Have you been out on the road lately? If so, you’ve probably noticed something has changed. And not for the better.
Our team just returned back to Atlanta this morning after a 28+ hour excursion up to NYC (thanks to delayed and cancelled flights) for a learning and growth opportunity. In the past year, I’ve gotten back on the road for various speaking engagements, moderating senior leadership and board retreats, consulting and coaching projects. The common thread can be summed up in one word: No! OK, maybe a few more: Can’t, Won’t, or It’s Not Our Policy!
From “We’re closed; you have to leave now” at an airline lounge, to no room cleaning at many hotels, no upgrades on flights or rental cars, no breakfasts, no coffee, no replies, no follow up on simple requests, no special benefits for years of loyalty, no promises kept, countless hours on hold (did I mention Diamond status?) and the list goes on.
The experiences can be summarized as efficiently incompetent, indifferent, or just really poorly trained in the art and science of create exceptional experiences!
All of these road bumps, setbacks, and inconveniences, has made me read and think more about customer service trends we should all be considering in our respective roles/realm of responsibilities (often considering “customers” as internal teams we may serve as well):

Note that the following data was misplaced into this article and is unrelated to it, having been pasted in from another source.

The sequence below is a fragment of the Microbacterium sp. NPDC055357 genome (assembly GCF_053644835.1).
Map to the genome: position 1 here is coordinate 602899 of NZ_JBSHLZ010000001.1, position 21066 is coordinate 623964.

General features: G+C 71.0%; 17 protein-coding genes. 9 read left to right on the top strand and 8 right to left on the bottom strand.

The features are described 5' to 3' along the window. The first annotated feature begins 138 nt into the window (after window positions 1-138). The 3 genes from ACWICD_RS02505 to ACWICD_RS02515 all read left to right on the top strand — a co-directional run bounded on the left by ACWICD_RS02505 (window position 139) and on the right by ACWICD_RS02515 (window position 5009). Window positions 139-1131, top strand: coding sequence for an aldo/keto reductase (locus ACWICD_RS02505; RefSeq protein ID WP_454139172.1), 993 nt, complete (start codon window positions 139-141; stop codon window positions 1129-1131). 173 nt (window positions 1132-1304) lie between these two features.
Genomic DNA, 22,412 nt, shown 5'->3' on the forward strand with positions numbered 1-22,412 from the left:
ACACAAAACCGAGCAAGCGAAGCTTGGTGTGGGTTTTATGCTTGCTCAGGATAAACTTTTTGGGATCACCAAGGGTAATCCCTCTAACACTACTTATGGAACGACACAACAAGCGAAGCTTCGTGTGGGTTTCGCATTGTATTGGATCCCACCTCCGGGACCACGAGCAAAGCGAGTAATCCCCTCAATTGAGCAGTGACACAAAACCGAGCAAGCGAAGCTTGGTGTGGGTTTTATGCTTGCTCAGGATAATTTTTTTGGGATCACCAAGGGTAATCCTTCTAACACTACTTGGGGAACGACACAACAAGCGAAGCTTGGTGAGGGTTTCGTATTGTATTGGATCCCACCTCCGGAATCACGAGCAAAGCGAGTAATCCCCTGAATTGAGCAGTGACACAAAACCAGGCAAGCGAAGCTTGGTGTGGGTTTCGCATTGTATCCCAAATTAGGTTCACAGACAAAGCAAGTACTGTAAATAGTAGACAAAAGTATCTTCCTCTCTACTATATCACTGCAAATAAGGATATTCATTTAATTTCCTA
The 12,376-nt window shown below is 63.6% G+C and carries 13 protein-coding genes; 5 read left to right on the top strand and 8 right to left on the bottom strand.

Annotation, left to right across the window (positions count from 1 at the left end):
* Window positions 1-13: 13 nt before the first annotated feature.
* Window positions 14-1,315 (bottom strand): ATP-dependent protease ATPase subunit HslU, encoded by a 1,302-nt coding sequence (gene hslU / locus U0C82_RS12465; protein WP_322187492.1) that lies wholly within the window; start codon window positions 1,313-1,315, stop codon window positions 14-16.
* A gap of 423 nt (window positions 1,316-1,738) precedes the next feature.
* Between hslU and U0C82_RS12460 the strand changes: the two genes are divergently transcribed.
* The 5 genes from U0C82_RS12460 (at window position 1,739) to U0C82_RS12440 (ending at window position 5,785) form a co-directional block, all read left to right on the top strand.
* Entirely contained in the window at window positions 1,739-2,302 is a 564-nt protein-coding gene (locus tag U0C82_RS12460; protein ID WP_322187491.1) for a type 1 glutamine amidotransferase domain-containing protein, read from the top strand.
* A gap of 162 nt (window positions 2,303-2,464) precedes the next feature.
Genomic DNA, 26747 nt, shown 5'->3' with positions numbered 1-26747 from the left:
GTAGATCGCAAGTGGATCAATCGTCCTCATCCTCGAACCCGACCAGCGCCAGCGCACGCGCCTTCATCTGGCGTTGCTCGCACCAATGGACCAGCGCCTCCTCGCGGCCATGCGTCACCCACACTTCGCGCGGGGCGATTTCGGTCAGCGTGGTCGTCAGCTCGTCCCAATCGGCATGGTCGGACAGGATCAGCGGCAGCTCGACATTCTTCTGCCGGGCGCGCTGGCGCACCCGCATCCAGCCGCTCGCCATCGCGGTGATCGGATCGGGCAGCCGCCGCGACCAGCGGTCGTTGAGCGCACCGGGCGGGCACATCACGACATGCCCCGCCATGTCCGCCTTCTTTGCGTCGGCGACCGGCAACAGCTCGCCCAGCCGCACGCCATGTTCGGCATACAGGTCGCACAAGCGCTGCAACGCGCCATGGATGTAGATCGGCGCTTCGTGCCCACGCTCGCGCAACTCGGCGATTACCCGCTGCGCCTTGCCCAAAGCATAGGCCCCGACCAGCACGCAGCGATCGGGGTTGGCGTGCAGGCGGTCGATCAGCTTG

- The global pandemic elevated customer standards and they are not going back. Don’t try to retreat from the high standards you created during the pandemic. Elevate, amplify, and enhance them instead.
- Most people don’t like surprises. For whatever reason (most people don’t want or need excuses), if you can’t deliver a service, need to trade off a convenience or a previous perk, get proactive in communicating it. Don’t surprise people of why can’t something happen that they were expecting or looking forward to experiencing.
- Get in the moment and anticipate. Customers always have a choice! Even if you’re a monopoly, sooner or later, they’ll find an alternative. Or choose to go without. You have to get and stay two steps ahead of their wants, needs, and expectations. What questions will they ask, what will not just meet their expectations, but delight them. If Hertz can have my car ready when I get there, why can’t hotels have my room keys ready and let me bypass the dreaded check-in process?
The global pandemic was a fantastic opportunity to rethink, reimagine, if not reinvent how we all engage and influence our customers, through the experiences we create for them! Employees demand more, customer behaviors have changed, and if you consider yourself (your products, services, etc.) as a guest in their journey, maybe welcoming them should be a lot better?
Here is an interesting article from the CEO Magazine. Enjoy! Read the full article here >